Right from the start, getting things rolling was a piece of cake, as tubes are clearly marked and a handy card details just where they need to go. My listening room is small, so the Tannoy Eyris Ones, Nola Contender loudspeakers, and Davone Mojos fit in nicely. After about 100 hours break in time, I was ready to see if this amp is truly wondrous or just sleight of hand. In a welcome break from the flailing high school poetry that one finds on other websites, Sophia Electric describes exactly how the Magic 126S is supposed to sound: The design starts by achieving a "similar sound to the WE 124 and WE 142" that ultimately offers a "lush, buttery smooth sound, yet vivid, detail at the same time like 300B amplifier." In an email, the manufacturer adds, "The most outstanding sonic strength of this Sophia Electric 126S-03 amplifier is easy flow musicality and vintage sonic flavor.

If you need power, there are plenty of available amplifiers in the market, but if you need both power and sonic refinement, then the choices are not many." Pretty strong claim, and unfortunately, there aren't a lot of Western Electric amps lying around the old homestead (nor is there the twenty grand or so it'd take to buy them should two become available) so I can't verify how close the Magic 126S comes to its illustrious forebears. What I do have, however, is a fair amount of experience listening to the Nola Contenders paired with various tube amps, including other well known amplifier models employing EL34 tubes, and the Sophia Electric amplifier definitely piques my interest. I'd thought I'd start with the Tannoy Eyris standmounts just to let the Sophia Electric take a few whiffle ball cuts at relatively small, easy to drive speakers.

Early on, things were more open and vivid than I'd imagined, and it took most of the break in period for the buttery sound to churn, but by the end of the month, there was the lush sound I'd been promised. The Eyris Ones can sound a little rough with the wrong amp, but the Magic 126S-03 couldn't get grainy if you kicked sand on its beach towel. This Sophia Electric model is decidedly, unmistakably, and devoutly a tube amp's tube amp. The journey may not travel as far on the frequency highway as some amps do, but, man, what a ride! Some tube amps try to rev the solid state power throttle with one hand while the other hand takes swigs from goodbuzz tube flask. Not the Magic 126S-03, it's all about midrange excellence, wide soundstage, and fullness of tone, and it couldn't care less about power lifting with the transistor muscle shirts. I played one of my favorite cuts, Blind Willie Johnson's harrowing slide guitar masterpiece "Dark Was the Night (Cold Was the Ground)." Listening at a fairly loud volume, slide riffs, droning melody counterpoint, and Johnson's ancient lament poured through the Nolas just as sweet as blues can be when the singer ain't got nothing else but to sing.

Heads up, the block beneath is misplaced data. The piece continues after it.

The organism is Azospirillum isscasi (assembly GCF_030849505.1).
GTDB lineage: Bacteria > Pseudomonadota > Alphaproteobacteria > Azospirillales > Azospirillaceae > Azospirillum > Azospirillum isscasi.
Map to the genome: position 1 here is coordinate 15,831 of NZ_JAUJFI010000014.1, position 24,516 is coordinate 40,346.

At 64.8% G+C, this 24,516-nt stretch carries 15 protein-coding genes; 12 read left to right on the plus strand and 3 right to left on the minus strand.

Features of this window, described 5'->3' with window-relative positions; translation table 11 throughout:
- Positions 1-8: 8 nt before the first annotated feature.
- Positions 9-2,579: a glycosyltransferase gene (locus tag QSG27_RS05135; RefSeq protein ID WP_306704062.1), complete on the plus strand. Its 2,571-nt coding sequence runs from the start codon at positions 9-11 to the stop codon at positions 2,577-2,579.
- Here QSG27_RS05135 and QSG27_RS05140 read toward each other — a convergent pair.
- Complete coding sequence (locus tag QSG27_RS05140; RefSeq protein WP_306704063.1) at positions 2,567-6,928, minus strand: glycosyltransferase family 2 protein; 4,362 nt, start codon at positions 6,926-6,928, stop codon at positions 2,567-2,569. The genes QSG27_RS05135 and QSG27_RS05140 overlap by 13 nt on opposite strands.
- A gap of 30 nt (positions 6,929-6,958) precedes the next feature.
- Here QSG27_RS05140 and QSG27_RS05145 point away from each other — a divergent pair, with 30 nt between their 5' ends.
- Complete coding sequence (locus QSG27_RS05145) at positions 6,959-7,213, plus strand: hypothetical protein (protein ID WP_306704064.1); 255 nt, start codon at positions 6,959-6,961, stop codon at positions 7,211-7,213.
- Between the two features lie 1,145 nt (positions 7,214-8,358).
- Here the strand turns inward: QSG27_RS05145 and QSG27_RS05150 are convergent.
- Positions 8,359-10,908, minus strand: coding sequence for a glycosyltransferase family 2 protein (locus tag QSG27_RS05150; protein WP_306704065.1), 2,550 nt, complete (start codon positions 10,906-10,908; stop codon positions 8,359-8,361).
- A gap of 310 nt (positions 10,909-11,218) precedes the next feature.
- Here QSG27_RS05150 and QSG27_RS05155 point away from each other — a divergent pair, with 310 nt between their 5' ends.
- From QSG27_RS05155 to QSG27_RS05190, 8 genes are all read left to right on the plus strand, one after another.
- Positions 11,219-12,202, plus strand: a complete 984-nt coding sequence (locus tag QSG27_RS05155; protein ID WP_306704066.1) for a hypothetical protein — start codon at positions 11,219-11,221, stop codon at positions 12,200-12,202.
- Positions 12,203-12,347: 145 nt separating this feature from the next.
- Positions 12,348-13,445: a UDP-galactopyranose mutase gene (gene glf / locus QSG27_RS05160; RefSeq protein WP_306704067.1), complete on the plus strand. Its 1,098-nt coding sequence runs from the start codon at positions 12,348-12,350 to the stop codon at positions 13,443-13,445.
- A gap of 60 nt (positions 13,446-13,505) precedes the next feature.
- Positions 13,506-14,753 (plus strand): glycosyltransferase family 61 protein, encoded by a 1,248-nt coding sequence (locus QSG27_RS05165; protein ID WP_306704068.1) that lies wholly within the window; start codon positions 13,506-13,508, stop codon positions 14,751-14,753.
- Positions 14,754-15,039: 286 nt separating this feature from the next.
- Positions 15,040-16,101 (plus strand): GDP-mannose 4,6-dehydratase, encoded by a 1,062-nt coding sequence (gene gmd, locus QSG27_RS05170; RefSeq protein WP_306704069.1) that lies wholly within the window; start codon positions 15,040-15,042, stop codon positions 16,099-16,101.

While not exactly from the same holler, but still very nice, the Derek Trucks Band (featuring Susan Tedeschi)'s rendition of "Baby, You're Right" proves that the Magic 126S can serve up ironworker solid bass lines, overdriven slide guitar, and Menthol 100s and Tanqueray blues vocals at small club levels. This amp rocks with my brand of loud--rich and powerful, but not abrasively so. The Sophia Electric may not be a monster truck, but when it growls out Ronnie Woods's Gibson Firebird on the Faces's "Stay With Me," it really rollicks the bollocks. Woody's wicked opening bass line to "Three Button Hand Me Down" from the same Faces album didn't rattle the screws of the Nolas like the Ayon might have done (or even the iNova), but it moves the feet, and that's what matters to me. Spinning Junior Senior's ubiquitous dreckno hit, "D-D-Don't Don't Stop the Beat" makes me appreciate an amp that makes the rhythm pulse, and not pound. Bottom end grip and massive headroom are not what you'll find here, but in terms of decibel personal bests; well, I got the Nolas going pretty dang loud, and this is coming from someone who played in bands with musicians who spent all day working with power tools, and then used that level as the starting point for gigs.

Just for kicks, I decided to pair the Magic 126S with the 4 Ohm, 86 dB sensitivity Davone Mojos (review pending). I'd already been cautioned that these speakers needed gobs of power to take off their warm up suits, but I needn't have worried. "When Sunny Gets Blue," as played by the late be-bop guitar maestro, Sean Levitt, is the sort of airy jazz standard that gets 'em misty eyed at the trade shows, and for which the Magic 126S was created. The interplay of piano, Stella Levitt's vocals (not quite as sublime as her son's playing, unfortunately), and Sean's guitar runs sounded absolutely solid, warm, and captivating. Clearly, this spectrum is where the Magic makes its money, and those who live in the world of midrange glory, surprising muscle, and tonal richness ought to be mesmerized by the Sophia Electric Magic 126S-03. If that's you, then this amp is easy to recommend. For those who like amps that knock your hat off by moving air, you should check this amp out, too, because you might find that you prefer a wall of sound to a wall of noise. I'd say Sophia Electric has accomplished what they set out to do by producing a very sweet sounding integrated amplifier with enough power to drive any number of high quality speakers. Clearly, this is an amp that will make a lot of music systems live happily ever after.

Sophia Electric Magic 126S-03 Integrated Amp
Retail: $5000